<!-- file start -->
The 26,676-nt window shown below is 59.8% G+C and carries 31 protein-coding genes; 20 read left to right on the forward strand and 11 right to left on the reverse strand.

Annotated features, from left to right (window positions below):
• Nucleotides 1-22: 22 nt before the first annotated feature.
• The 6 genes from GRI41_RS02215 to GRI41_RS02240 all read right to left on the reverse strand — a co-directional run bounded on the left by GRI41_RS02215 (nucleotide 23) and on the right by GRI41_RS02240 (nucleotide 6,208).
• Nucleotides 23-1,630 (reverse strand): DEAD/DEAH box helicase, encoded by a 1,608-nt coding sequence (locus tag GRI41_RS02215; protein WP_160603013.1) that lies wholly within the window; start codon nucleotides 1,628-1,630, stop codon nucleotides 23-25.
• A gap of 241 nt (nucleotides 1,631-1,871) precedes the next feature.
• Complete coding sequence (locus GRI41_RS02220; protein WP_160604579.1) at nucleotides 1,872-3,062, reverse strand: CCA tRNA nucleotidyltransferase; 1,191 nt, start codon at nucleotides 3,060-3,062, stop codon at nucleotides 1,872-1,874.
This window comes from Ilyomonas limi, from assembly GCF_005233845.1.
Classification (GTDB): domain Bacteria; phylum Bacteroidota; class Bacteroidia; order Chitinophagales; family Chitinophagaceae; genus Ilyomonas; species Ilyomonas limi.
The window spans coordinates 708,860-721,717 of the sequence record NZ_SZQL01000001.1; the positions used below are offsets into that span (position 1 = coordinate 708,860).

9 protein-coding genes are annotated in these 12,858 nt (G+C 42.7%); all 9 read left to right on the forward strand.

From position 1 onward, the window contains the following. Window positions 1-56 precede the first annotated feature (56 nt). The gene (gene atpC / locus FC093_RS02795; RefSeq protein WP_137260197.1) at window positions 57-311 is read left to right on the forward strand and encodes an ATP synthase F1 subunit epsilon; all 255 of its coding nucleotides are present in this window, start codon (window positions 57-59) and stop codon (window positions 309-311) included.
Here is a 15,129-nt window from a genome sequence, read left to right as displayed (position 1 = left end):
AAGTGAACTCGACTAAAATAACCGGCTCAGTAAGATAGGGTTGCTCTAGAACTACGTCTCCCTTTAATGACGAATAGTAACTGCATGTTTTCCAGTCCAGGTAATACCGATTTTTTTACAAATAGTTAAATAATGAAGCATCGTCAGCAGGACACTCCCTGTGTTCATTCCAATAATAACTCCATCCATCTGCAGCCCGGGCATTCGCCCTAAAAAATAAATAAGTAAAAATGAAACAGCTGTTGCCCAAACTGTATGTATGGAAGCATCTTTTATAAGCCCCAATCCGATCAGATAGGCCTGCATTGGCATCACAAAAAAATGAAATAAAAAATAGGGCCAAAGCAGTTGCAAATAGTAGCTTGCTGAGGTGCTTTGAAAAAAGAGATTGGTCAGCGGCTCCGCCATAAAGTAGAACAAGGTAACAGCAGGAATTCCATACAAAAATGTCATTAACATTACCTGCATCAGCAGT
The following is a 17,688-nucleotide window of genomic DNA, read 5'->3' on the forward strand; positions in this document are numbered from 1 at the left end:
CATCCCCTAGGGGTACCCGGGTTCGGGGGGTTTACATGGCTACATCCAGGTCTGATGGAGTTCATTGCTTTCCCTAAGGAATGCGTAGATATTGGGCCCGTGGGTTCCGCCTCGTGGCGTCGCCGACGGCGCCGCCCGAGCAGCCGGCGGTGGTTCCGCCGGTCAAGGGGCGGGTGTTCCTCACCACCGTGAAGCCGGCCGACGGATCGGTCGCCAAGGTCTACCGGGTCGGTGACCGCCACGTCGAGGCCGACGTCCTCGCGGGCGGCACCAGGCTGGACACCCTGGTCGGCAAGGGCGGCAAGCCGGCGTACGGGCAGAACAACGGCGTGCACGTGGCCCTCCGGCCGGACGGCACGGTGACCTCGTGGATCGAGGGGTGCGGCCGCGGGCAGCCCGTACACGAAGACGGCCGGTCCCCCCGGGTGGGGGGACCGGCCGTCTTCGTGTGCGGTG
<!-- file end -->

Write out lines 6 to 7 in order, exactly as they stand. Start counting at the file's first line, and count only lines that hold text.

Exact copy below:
• A gap of 241 nt (nucleotides 1,631-1,871) precedes the next feature.
• Complete coding sequence (locus GRI41_RS02220; protein WP_160604579.1) at nucleotides 1,872-3,062, reverse strand: CCA tRNA nucleotidyltransferase; 1,191 nt, start codon at nucleotides 3,060-3,062, stop codon at nucleotides 1,872-1,874.